For a week of celebration with George Washington’s Birthday and Fat Tuesday’s Mardi Gras, the financial markets did not receive the memo! As of Friday morning, both stocks and bonds are in the red with the S&P 500 on pace to close the week off more than 3% and the Nasdaq down approximately 4.25%. It’s a similar story in the bonds as yields are higher and prices lower. The bellwether 10yr UST T-Note yield started the week 3.82% and is currently just shy of 4% today. Looking at the short and long end of the curve, we saw more inversion as the 2Yr yield increased from 4.62% to 4.8% today, up 18 basis points. The long bond (30Yr) is up only 5 basis points from 3.87% to 3.92%. Looking at the 2 vs 10s spread it is currently a negative 84 basis points. In other markets such as currencies, the US dollar has seen a decent rebound recently, now being up four consecutive weeks of gains. The DXY which tracks the dollar against trade-weighted currencies is trading above 105 after trading in the mid 103’s last week. The oil market was largely unchanged for the week with West Texas Intermediate (WTI) trading a little less than $75 a barrel on Tuesday and today just above $76. To give some perspective on energy prices, looking at the one-year anniversary of Russia’s invasion of Ukraine, oil prices are approximately 15% lower year-over-year.
With a shortened holiday week, there was a decent amount of economic data. On Tuesday, S&P issued their Purchasing Manager’s Index for both Services and Manufacturing. Both components surprised on the upside with the composite coming in at 50.2 vs a 47.5 projection. This level represents and eight month high after seven consecutive months of declines. On Wednesday Federal Open Market Committee (FOMC) released their meeting minutes from February 1st. The officials saw that slowing inflation could support a peak in the federal-funds rate this year and continued to emphasize their data dependent outlook for future meetings. On Thursday the Bureau of Economic Analysis (BEA) updated the estimate of four quarter GDP with a lower 2.7% quarter-over-quarter growth, from 2.9% previously. Another key piece of data from the BEA release was the Fed’s preferred measure of inflation, the Personal Consumptions Expenditures (PCE) deflator. This measurement uses the personal income/outlays reflects changes in the prices of goods and services purchased by US consumers. The PCE year-over-year came in at 5.4% with only a 5.0% estimate. Both the headline and core readings were hotter than expected and will give little comfort to the fed as they look for continuing signs that inflation is moving towards their target of 2%.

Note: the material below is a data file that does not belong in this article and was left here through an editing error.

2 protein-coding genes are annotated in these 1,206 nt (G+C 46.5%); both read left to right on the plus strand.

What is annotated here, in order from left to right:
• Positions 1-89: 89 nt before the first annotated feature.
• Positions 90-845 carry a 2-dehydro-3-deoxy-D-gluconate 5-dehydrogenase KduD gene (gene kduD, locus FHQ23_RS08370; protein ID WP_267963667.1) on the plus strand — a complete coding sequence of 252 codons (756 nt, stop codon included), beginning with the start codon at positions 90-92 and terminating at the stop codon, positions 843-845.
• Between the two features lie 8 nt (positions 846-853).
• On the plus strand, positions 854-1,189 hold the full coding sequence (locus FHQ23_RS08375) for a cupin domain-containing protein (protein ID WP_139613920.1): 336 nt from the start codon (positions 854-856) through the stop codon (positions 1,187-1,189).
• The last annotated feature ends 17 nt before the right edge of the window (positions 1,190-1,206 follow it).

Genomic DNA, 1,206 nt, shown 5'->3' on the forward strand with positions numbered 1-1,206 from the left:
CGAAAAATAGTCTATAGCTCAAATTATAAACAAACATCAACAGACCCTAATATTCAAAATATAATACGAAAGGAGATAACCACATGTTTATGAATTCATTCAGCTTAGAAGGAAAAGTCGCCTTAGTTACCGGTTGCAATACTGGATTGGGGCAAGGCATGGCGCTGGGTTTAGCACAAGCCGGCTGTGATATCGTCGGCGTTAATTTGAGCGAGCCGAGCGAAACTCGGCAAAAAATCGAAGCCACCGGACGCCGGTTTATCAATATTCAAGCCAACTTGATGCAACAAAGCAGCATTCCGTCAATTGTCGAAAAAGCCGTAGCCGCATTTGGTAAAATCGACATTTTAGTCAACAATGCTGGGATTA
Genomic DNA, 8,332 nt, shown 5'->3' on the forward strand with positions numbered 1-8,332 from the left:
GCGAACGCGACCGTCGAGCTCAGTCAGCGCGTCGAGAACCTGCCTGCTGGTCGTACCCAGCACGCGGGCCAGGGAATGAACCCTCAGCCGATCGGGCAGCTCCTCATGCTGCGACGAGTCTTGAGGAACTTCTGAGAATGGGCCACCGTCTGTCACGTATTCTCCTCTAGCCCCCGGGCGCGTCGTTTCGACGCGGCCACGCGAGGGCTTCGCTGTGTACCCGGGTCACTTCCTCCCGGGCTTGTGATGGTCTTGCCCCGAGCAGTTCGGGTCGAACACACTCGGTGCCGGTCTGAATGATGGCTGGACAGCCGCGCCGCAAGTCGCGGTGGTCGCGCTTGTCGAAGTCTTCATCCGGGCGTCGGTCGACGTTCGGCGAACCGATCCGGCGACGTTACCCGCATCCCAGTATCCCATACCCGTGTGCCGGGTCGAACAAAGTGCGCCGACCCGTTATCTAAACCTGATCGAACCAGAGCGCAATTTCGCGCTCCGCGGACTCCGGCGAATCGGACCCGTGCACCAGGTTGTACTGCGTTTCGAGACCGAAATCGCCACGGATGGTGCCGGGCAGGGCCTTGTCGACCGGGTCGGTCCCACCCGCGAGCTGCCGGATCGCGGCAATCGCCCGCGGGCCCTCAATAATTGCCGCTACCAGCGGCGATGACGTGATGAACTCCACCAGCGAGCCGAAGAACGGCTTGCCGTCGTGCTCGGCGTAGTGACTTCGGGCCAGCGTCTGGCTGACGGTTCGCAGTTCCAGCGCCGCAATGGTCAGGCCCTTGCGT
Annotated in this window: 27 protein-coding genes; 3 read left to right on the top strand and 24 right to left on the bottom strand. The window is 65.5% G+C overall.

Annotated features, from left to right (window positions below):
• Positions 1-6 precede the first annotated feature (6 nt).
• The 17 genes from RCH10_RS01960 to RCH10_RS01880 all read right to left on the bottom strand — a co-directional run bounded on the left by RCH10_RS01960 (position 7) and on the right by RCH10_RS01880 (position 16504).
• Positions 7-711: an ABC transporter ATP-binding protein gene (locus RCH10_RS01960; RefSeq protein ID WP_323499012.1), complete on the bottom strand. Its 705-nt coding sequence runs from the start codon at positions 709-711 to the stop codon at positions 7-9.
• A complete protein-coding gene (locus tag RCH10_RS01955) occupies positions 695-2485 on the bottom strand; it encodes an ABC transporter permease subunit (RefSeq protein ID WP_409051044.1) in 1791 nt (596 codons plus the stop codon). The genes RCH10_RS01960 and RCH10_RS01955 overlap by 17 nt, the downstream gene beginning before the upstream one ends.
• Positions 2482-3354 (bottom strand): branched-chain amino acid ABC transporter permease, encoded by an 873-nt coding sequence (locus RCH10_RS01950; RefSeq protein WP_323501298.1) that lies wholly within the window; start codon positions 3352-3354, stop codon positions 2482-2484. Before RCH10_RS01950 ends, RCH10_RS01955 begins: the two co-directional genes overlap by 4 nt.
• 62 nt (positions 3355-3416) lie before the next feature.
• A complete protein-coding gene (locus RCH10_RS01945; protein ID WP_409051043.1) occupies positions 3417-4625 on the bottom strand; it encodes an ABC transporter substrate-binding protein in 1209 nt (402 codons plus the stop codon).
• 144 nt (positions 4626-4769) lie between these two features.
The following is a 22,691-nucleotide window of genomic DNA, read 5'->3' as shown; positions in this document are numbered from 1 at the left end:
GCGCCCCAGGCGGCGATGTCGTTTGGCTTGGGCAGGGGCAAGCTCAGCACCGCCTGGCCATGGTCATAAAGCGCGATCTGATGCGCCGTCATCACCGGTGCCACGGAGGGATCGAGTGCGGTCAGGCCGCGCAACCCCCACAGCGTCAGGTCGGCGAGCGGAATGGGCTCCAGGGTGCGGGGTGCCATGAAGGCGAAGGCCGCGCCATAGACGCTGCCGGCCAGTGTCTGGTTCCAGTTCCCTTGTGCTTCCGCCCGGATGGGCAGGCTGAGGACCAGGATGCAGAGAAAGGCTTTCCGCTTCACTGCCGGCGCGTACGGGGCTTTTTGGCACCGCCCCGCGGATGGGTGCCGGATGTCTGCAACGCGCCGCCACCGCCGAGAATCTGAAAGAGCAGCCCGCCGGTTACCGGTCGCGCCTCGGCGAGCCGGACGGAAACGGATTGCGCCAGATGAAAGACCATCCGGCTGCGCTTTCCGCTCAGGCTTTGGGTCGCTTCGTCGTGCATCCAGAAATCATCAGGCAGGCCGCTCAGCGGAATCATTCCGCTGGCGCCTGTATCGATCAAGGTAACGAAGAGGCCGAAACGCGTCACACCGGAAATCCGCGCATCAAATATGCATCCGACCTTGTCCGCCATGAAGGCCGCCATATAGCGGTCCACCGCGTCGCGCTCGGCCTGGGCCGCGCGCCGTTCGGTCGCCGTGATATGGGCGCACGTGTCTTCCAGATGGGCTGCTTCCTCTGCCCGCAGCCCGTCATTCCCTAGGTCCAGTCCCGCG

Turning to next week, on Monday we’ll get durable goods orders which are likely to have plunged in January given the volatility in aircraft orders. The core orders are expected to remain flat or slightly lower as more investment weakness will occur due to the higher interest rate environment. On Wednesday, the Institute of Supply Change Management (ISM) will release their manufacturing index, most forecasts are for a slight increase to 47.8 from 47.4 an improvement but still in contractionary territory. And on Friday, the ISM will follow up with Services PMI index which is expected slow down from 55.2 to 54.5 which is consistent with slower GDP growth.
Laissez les bons temps rouler! Let the Good Times Roll!
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